Daft Punk rides the wave of free integrated marketing thanks to its fans.
Three months ago I was sitting in my living room, tweeting about the latest trend when a song come on the radio. The funky beat and light vocal tones seemed familiar, almost as if I had heard it years before. But the fresh feel of this Summer hit resonated within me, the way a new song you know you are going to play over and over does. This song is, of course, ‘Get Lucky’ by Daft Punk- the infectious tune that stayed at the number one spot on the UK singles chart for 4 weeks and has broken records, like the most streamed song on Spotify.
And, in case you have been away from any technology that emits music and you have somehow missed this hypnotising tune, play the video below:
Marketing Tactics: The first Daft Punk teaser on Facebook:
The next step in Daft Punk’s marketing strategy? Billboards. Set against the beautiful backdrop of palm trees and sunsets over the Hollywood hills of Los Angeles and other California scenery, the same cryptic album cover kept people wondering…what was to come? But were these billboards effective?
Manager Paul Hahn admits he dislikes common Internet marketing tactics. But even without any investment in Internet advertising and no virtual communication, online buzz surrounded this new album and this new song that did not even have its own music video. Fans marketed Daft Punk themselves, by posting photos of these billboards onto Twitter and Instagram. Adding fuel to the fire, there were rumours that Daft Punk would attend Coachella Festival making fans desperate to confirm hearsay and spreading the word of this new album even more. Daft Punk prolonged the wait for their lead single, further teasing their audiences when they did not make it to the festival, instead airing the ‘Get Lucky’ music video featuring Pharrell.
An Instagram shot of a Daft Punk billboard in San Francisco:
Finally, Daft Punk had one more choice of weapon in their marketing strategy: a 15 second clip of the song aired on television during Saturday Night Live. All of these tactics were aimed at Daft Punk’s key demographics, ensuring their minimalist marketing would get out to the right people. Little content was produced to preserve the mystery Daft Punk wanted. Well thought out placing of this scarce content was the crucial factor in gaging a successful marketing plan.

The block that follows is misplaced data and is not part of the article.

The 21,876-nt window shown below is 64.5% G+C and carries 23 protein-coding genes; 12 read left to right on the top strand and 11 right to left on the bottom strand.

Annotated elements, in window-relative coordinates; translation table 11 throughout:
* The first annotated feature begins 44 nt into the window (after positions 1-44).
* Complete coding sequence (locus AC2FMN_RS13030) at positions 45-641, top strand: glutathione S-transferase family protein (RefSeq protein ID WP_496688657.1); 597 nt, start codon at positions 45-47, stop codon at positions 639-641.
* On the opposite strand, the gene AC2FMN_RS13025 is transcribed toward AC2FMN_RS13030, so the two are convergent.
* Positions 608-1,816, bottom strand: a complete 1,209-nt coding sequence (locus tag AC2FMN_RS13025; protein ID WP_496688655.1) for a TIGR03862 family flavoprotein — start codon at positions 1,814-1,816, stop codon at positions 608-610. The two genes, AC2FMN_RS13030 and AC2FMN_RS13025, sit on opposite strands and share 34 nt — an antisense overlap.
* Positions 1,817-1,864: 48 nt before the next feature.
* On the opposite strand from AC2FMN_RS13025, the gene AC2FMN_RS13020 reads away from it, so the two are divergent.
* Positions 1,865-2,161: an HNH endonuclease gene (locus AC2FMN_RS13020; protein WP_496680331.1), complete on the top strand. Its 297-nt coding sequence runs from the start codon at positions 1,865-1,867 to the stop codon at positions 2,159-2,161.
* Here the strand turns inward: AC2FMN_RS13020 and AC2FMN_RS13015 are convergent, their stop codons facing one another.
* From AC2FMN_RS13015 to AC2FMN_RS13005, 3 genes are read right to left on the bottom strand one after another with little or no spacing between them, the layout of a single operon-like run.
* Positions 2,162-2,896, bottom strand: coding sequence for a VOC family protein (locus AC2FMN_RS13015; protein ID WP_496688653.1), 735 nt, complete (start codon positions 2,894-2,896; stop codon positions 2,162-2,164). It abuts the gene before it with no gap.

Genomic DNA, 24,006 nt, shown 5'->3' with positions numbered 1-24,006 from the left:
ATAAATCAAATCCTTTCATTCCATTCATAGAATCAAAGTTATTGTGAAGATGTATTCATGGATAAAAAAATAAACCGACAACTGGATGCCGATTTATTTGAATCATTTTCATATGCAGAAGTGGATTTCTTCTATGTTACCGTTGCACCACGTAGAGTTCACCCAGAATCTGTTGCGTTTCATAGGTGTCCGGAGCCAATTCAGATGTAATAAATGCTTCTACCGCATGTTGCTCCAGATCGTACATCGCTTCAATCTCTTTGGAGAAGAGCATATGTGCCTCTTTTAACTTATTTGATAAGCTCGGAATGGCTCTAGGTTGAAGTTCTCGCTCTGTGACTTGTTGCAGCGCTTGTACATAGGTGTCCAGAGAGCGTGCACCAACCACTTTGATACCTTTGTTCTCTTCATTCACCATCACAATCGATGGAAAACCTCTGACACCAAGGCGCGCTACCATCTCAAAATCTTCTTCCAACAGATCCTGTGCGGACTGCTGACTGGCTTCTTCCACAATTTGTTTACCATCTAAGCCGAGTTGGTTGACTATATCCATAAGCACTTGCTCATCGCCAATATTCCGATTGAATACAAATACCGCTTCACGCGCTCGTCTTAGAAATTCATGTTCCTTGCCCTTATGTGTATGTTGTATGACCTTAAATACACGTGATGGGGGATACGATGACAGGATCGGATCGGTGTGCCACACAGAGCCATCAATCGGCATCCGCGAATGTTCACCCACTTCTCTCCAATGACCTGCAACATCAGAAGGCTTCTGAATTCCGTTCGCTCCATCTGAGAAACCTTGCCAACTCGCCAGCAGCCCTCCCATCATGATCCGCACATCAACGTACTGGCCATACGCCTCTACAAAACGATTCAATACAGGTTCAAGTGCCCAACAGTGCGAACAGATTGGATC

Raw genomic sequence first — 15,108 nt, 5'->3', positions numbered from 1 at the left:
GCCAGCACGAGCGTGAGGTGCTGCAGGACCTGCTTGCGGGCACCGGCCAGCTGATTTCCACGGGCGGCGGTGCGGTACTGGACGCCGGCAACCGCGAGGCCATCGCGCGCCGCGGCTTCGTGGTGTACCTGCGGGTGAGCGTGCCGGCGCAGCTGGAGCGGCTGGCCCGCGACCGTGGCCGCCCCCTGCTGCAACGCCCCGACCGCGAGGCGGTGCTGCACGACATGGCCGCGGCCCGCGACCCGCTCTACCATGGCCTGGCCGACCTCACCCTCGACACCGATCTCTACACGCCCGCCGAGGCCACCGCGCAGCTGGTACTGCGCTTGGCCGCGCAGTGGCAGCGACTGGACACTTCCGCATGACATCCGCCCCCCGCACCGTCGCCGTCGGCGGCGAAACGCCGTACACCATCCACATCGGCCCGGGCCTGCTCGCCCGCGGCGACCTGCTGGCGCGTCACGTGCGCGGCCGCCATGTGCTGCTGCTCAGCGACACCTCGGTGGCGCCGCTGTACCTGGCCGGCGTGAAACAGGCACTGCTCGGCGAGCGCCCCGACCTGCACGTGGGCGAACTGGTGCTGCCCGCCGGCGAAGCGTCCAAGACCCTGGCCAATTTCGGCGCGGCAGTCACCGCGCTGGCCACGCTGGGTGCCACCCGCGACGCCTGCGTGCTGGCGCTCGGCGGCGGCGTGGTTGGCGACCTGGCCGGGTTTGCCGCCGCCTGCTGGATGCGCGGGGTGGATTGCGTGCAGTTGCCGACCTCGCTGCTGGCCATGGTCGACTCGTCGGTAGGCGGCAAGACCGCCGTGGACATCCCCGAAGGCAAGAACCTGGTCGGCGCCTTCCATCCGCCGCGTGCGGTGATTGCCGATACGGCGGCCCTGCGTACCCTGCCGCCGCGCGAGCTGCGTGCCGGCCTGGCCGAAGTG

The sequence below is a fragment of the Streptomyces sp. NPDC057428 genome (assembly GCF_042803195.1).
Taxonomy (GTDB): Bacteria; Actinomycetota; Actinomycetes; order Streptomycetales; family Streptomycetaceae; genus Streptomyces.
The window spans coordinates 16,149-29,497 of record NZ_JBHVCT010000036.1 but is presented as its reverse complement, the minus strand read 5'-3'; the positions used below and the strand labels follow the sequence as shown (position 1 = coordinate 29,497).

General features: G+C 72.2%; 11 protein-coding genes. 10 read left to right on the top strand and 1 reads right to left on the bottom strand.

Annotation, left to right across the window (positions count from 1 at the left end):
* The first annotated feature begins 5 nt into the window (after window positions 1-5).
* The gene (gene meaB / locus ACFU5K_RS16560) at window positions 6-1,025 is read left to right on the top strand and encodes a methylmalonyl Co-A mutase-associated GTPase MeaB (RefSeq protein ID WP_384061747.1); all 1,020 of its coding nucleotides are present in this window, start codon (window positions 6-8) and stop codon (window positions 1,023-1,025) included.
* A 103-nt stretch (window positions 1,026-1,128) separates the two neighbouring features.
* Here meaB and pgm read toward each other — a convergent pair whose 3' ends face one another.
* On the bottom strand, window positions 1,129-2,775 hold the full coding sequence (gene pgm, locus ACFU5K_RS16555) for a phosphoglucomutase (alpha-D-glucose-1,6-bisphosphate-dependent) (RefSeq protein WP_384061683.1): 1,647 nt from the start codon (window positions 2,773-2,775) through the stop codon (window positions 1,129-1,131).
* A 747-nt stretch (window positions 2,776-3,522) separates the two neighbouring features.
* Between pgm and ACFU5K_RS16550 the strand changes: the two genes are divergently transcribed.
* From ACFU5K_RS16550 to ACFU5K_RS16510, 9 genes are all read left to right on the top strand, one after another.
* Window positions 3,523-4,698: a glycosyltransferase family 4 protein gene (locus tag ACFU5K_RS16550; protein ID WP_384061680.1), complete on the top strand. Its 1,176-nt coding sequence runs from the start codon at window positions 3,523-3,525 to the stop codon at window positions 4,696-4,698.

It is quite ironic that this duo’s marketing team reverted back to old-fashioned, physical means of advertisement, with no real virtual platform except for a few ambiguous posts on their Facebook page, yet the online hype surrounding it was so great. With no official music video even made yet, fans cut their own videos along to ‘Get Lucky’ to fill in this missing gap. The tune spread like wild fire through the web to the point that it conquered music’s leading online program- Spotify.
Although this marketing strategy may seem effortless, its success was not a stroke of luck. Following various success with previous singles and providing the soundtrack to Tron: Legacy in 2010, the quality that Daft Punk has delivered garnered excitement from fans for their upcoming album. Their cool, laid-back approach heightened curiosity and in effect, organised integrated marketing for their album for free, through their followers.
Wayne Hemingway, founder of Red Or Dead and master of re-using refuse to produce a gold mine, mentions in marketingmagazine.co.uk: “Daft Punk’s album Random Access Memories has returned to a time when investment in the music is put before the hype, with a campaign that allowed the fans to do the marketing for Columbia Records, leading to the fastest-selling album of the year.”
Google trend of search terms ‘daft punk’:
They did not force the promotion of their record down peoples’ throats. Instead, they let the music speak for itself, which was all they had to do to promote themselves in today’s truly connected world.
Daft Punk succeeded in enticing their fans to do most of their marketing for them. They mastered the online community with offline tactics. Some might say they are marketing geniuses, or they just got lucky. Either way, if you do not want to leave things to chance, do give us a call here.
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